1475 5

Procedia Engineering

ProcediaProcedia Engineering 00 (2011) 000–000 Engineering 29 (2012) 1471 – 1475 www.elsevier.com/locate/procedia

2012 International Workshop on Information and Electronics Engineering (IWIEE 2012)

Prediction of Mechanical Properties of Welded Joints Based on Support Vector Regression Gao Shuangshenga*, Tang Xingweia, Ji Shudea, Yang Zhitaob, b

a Shenyang Airspace University, Shen Yang, 110136, China Harbin University of Science and Technology, Harbin, 150080, China

Abstract Support vector regression (SVR) networks were developed based on kernel functions of linear kernel, polynomial kernel, radial basis function (RBF) and Sigmoid in this paper. The input parameters of TC4 alloy plates include weld current, weld speed and argon flow while the output parameters include tensile strength, flexural strength and elongation. The SVR networks were used to build the mechanical properties model of welded joints and make predictions. A comparison was made between the predictions based on SVR and that based on adaptive-network based fuzzy inference system (ANFIS). The results indicated that the predicted precision based on SVR with radial basis kernel function was higher than that with the other three kernel functions and that based on ANFIS.

© 2011 Published by Elsevier Ltd. Open access under CC BY-NC-ND license. Keywords: Support vector regression, mechanical properties, modeling

1. Introduction As an advanced connecting technique, welding has been widely used in many fields of industrial production for its high efficiency, energy conservation, high quality, automation and intelligentization. To better predict the mechanical properties of welded joints, it is very important to develop a model between welding parameters and the mechanical properties. In recent years, lots of studies have been done by researchers both in home and abroad, and some prediction methods have been developed which are mainly about neural network or modified neural network[1-3]. Although these methods can get better predictions, the prediction accuracy and training speed are still not enough. The contradiction between * Corresponding author. Tel.: +86-024-89723472; fax: +86-024-89723472 E-mail address: [email protected].

1877-7058 © 2011 Published by Elsevier Ltd. Open access under CC BY-NC-ND license. doi:10.1016/j.proeng.2012.01.157

21472

Gao Shuangsheng et al. / Engineering Procedia Engineering (2012) 1471 – 1475 Author name / Procedia 00 (2011) 29 000–000

over-fitting and generalization can not be reconciled easily with these methods. Also, the neural network may converge to a local optimum rather than a global one. Therefore, it is quite necessary to find a faster, more accurate and more efficient prediction method. Support vector machine (SVM) is a new machine learning method developed by Vapnik based on statistical learning with succinct mathematical terms and good generalized applications[4]. Compared with other prediction methods, the rationale of SVM is more complete, and the parameters needed is relatively less, and it can better avoid getting stuck in local optimum. The author used experimental data of mechanical properties of TIG welded joints of TC4 alloys reported in reference[3], and developed the mechanical properties models of welded joints under different technological parameters based on SVR and made predictions. Compared with the prediction results with adaptive-network based fuzzy inference system (ANFIS) used in reference [3], the results showed that SVR was superior than neural network. 2. Support vector regression network As a machine learning method, support vector machine (SVM) is based on statistical learning and can be divided into support vector classifier (SVC) and support vector regression (SVR). The aim of SVR is to ∧ obtain the mapping approximate f (⋅) , i.e. SVR network f (⋅) , according to the given training data . It can be formulated in parameterized formation as: ∧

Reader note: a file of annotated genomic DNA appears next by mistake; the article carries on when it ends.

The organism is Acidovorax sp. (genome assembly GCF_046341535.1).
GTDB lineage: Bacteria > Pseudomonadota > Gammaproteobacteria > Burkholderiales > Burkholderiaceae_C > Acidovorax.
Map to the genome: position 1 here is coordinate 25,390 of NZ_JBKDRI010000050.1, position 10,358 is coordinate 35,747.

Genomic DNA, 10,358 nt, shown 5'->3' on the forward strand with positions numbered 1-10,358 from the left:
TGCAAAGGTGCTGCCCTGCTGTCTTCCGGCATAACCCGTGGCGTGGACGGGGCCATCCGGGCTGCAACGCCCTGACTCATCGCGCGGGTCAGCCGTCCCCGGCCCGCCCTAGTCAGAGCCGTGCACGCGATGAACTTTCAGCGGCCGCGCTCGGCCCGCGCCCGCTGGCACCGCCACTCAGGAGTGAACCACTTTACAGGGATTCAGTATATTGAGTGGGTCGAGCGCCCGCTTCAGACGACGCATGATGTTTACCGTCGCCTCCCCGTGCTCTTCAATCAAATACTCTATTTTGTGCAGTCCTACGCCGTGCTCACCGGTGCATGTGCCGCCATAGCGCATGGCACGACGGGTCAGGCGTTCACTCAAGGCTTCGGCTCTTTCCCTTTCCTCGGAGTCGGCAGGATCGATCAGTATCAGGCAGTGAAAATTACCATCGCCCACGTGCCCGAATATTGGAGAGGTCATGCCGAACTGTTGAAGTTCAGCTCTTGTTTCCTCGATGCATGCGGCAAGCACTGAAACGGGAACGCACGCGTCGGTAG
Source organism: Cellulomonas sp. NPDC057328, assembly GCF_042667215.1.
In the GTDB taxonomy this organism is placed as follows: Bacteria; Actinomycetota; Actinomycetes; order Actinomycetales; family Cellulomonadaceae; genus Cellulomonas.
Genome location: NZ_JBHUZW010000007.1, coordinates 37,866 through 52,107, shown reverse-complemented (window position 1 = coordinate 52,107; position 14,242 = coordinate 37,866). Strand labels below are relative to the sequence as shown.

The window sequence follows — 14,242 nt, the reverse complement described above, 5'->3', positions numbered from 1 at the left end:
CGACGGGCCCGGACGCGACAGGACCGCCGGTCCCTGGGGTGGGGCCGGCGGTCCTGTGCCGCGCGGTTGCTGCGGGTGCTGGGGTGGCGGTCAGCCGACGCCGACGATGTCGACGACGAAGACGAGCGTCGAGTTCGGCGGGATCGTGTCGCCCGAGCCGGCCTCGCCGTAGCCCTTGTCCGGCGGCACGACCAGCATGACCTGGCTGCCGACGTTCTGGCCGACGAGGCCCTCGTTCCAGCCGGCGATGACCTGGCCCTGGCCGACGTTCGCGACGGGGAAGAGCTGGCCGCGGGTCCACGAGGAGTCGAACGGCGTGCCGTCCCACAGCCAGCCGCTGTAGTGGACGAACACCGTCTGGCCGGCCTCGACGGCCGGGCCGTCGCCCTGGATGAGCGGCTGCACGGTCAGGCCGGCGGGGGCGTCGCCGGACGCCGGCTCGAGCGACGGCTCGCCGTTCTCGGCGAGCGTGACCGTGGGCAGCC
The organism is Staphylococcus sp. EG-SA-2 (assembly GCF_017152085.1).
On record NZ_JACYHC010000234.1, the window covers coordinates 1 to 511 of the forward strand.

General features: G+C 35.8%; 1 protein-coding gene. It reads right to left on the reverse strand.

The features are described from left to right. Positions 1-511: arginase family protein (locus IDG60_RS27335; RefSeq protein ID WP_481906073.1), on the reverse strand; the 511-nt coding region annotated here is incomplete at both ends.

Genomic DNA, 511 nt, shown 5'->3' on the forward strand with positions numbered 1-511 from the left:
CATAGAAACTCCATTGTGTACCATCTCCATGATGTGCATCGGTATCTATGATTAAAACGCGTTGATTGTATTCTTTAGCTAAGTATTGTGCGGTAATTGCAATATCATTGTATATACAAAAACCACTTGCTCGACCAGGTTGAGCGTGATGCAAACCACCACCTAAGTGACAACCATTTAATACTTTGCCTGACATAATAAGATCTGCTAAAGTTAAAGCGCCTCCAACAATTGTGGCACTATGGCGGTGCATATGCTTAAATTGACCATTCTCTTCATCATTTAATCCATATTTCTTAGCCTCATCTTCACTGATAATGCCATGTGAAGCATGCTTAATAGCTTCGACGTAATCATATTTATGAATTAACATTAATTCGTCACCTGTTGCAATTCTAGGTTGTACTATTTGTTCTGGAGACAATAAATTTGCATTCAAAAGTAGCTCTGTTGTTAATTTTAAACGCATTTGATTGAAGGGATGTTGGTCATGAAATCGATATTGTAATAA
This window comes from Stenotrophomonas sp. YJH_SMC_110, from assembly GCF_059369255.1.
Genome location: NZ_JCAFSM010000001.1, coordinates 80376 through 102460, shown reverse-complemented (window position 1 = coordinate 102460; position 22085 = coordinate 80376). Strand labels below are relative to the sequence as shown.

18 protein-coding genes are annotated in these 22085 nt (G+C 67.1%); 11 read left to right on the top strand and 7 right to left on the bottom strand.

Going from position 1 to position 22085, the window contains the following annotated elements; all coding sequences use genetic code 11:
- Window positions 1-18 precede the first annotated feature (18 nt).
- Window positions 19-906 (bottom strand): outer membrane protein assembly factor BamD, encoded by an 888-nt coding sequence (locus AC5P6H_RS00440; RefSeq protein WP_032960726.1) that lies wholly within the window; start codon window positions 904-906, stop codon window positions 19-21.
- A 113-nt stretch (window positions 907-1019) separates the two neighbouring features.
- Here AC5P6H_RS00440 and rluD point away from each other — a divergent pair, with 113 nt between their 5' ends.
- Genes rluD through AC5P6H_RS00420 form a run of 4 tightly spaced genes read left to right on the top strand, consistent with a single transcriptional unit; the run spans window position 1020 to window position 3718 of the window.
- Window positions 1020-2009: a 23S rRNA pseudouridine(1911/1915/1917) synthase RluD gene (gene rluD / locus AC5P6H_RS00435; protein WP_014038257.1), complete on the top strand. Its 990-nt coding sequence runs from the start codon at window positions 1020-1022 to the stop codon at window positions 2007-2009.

(1)

f (⋅) =Ck k ( x, xk )

where k (⋅,⋅) is kernel function. Radial basis function (RBF) is chosen as kernel function in this paper. According to the principle of Structural Risk Minimization, formula (1) is the solution of the regularization problem mentioned below: N

= min J 0 ( f ) C ∑ L ( yk , f ( xk ) ) + f ∈F

k =1

1 f, f 2

(2)

F

in which, F is the reproducing Hilbert space defined by k (⋅,⋅) ; which can be defined as: | y − f ( x ) |< ε ⎧⎪0 , L ( y, f ( x ) ) = ⎨ ⎪⎩| y − f ( x ) | , the others